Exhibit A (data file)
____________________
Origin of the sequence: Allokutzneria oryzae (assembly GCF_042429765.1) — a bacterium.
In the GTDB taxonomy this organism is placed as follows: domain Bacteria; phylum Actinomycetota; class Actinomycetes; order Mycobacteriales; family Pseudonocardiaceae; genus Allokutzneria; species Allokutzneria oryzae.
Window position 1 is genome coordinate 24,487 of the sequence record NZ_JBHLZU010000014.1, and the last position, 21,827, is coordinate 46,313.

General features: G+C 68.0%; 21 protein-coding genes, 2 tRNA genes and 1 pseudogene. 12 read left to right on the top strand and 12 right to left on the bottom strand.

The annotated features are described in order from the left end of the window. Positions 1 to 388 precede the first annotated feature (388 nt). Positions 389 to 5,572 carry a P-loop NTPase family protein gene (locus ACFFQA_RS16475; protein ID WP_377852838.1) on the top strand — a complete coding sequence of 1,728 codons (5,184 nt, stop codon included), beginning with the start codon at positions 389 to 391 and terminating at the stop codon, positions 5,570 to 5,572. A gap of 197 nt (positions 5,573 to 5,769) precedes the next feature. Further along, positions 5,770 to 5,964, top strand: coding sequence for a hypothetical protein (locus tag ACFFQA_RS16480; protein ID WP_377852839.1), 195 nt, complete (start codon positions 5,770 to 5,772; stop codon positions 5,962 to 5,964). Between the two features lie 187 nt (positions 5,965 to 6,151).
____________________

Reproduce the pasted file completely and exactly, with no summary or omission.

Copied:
Origin of the sequence: Allokutzneria oryzae (assembly GCF_042429765.1) — a bacterium.
In the GTDB taxonomy this organism is placed as follows: domain Bacteria; phylum Actinomycetota; class Actinomycetes; order Mycobacteriales; family Pseudonocardiaceae; genus Allokutzneria; species Allokutzneria oryzae.
Window position 1 is genome coordinate 24,487 of the sequence record NZ_JBHLZU010000014.1, and the last position, 21,827, is coordinate 46,313.

General features: G+C 68.0%; 21 protein-coding genes, 2 tRNA genes and 1 pseudogene. 12 read left to right on the top strand and 12 right to left on the bottom strand.

The annotated features are described in order from the left end of the window. Positions 1 to 388 precede the first annotated feature (388 nt). Positions 389 to 5,572 carry a P-loop NTPase family protein gene (locus ACFFQA_RS16475; protein ID WP_377852838.1) on the top strand — a complete coding sequence of 1,728 codons (5,184 nt, stop codon included), beginning with the start codon at positions 389 to 391 and terminating at the stop codon, positions 5,570 to 5,572. A gap of 197 nt (positions 5,573 to 5,769) precedes the next feature. Further along, positions 5,770 to 5,964, top strand: coding sequence for a hypothetical protein (locus tag ACFFQA_RS16480; protein ID WP_377852839.1), 195 nt, complete (start codon positions 5,770 to 5,772; stop codon positions 5,962 to 5,964). Between the two features lie 187 nt (positions 5,965 to 6,151).